Ordering à la Carte

When avians dine out, the ponds, sloughs, and prairies of the Brazoria Wildlife Refuge offer a little something for everyone.

Sometimes the choices seem surprising, as when this Boat-tailed Grackle selected a nice crawfish as an appetizer.

Herons and egrets love their fish, of course, and this Great Egret (Ardea alba) found an especially nice one: so fresh that its tail still is flapping in protest against finding itself on the menu.

Without herring to enjoy, this Herring Gull (Larus argentatus) has adapted, landing a small crab for its meal. Like the Whooping Cranes that also feed on crabs, this gull is a winter visitor; by summer, it will have flown northward.

Although omnivorous, these American Coots (Fulica americana) often choose to feed on pondweeds, sedges, and grasses along the bank.

Other dabblers, like this Northern Shoveler (Spatula clypeata) are willing to go off-menu for their wintertime meal.

Despite the abundance of treats, savvy birders know to bring their own snacks from home. There’s no guarantee these birds would be willing to share.

 

Comments always are welcome.

53 thoughts on “Ordering à la Carte

    1. Absolutely. It would take a bird like an ibis, heron, or egret to get a crawfish out of its hole or to pluck one from the water, but if the grackle found a broken shell with bits of flesh inside, it would be willing to nibble. I often see grackles fishing from lines in the marinas; they’ll catch and eat small baitfish like shad. The first time I saw it, I thought it was an odd, one-time occurrence, but I’ve seen it many times since.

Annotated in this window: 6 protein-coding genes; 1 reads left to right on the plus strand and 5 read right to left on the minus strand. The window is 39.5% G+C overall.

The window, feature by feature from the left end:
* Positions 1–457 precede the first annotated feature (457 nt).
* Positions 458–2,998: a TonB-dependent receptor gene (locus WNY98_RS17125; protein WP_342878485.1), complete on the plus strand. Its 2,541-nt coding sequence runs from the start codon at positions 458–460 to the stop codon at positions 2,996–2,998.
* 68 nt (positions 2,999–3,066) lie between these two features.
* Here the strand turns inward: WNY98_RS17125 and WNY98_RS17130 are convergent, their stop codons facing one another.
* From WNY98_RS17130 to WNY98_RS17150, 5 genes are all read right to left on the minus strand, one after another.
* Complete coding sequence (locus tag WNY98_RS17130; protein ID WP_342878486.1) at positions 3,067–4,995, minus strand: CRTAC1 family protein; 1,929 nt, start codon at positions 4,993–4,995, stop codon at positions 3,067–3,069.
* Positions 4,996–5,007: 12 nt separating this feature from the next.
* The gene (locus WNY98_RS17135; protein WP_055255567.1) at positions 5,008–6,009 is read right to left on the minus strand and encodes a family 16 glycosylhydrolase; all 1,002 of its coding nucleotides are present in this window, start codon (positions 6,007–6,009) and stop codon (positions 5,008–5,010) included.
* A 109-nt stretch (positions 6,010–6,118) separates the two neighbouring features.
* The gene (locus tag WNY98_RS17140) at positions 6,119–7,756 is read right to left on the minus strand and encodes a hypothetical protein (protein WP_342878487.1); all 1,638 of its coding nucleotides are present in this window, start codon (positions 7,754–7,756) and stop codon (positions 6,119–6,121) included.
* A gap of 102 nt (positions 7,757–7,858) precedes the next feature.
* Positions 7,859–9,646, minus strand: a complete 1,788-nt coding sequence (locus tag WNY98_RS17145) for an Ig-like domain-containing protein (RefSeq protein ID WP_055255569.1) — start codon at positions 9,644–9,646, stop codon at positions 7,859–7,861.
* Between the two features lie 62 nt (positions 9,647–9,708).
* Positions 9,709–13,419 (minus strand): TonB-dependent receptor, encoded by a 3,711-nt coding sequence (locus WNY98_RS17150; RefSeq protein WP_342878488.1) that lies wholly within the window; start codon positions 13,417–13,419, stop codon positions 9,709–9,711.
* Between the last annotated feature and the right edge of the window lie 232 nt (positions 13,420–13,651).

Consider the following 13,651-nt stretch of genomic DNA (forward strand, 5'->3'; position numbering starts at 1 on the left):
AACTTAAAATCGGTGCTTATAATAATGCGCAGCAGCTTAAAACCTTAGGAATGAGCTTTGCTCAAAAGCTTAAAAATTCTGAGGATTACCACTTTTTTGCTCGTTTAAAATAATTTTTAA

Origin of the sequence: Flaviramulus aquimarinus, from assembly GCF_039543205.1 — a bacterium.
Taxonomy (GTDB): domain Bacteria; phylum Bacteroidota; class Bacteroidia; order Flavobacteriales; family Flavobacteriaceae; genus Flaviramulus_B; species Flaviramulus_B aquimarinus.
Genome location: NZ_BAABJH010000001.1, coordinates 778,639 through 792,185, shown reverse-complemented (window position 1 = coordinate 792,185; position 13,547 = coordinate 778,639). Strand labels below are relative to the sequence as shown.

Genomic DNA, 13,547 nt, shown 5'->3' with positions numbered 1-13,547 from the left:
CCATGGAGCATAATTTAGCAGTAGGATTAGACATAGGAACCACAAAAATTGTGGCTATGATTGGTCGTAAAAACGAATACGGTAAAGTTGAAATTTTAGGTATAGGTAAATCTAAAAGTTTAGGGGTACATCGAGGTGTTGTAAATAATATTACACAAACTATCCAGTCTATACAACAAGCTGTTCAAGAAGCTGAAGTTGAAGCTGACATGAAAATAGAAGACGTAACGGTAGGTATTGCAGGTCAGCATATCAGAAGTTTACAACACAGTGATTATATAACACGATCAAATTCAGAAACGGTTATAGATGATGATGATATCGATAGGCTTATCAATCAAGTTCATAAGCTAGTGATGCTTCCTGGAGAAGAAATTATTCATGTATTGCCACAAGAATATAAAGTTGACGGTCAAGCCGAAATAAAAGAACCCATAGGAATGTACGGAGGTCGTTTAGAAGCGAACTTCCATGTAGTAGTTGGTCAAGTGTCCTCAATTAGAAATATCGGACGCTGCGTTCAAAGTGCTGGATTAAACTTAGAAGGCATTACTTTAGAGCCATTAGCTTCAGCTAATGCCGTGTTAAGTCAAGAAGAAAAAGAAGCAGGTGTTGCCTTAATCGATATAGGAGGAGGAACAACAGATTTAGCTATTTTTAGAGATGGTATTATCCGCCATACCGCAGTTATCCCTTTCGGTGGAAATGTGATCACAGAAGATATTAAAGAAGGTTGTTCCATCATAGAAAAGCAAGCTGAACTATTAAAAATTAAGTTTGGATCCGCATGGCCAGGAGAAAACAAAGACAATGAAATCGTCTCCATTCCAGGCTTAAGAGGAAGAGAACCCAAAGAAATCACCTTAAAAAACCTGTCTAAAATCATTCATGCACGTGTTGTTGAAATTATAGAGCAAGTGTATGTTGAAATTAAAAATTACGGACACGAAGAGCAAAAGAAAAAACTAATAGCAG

1. You’re welcome. It’s interesting how much I’ve learned about birds while working; they don’t care if they’re in a marina or a refuge. Water’s water, and everyone likes a good fishing spot.

  1. It’s good you were able to get that photograph of the grackle with a crawfish in its bill. Maybe birders have seen pictures of it from that low vantage point; I haven’t. Crawfish are non-existent in HEB parking lots—at least in Austin—which is where I most often see grackles up close.

    1. That vantage point is one you’ve made use of. The grackle was sitting on an auto tour route sign just a little distance down the road from the one where you photographed the cormorant. I suspect if I’d left the car, the grackle would have flown, unlike your more cooperative subject.

      I have seen crawfish shells in our HEB parking lot, but only at the height of crawfish season, when they keep the pots boiling outside. People occasionally drop a shell — or even a crawfish — and the birds swoop in: grackles and gulls alike. Since birds don’t have taste receptors for capsaicin, they don’t mind the spiciness.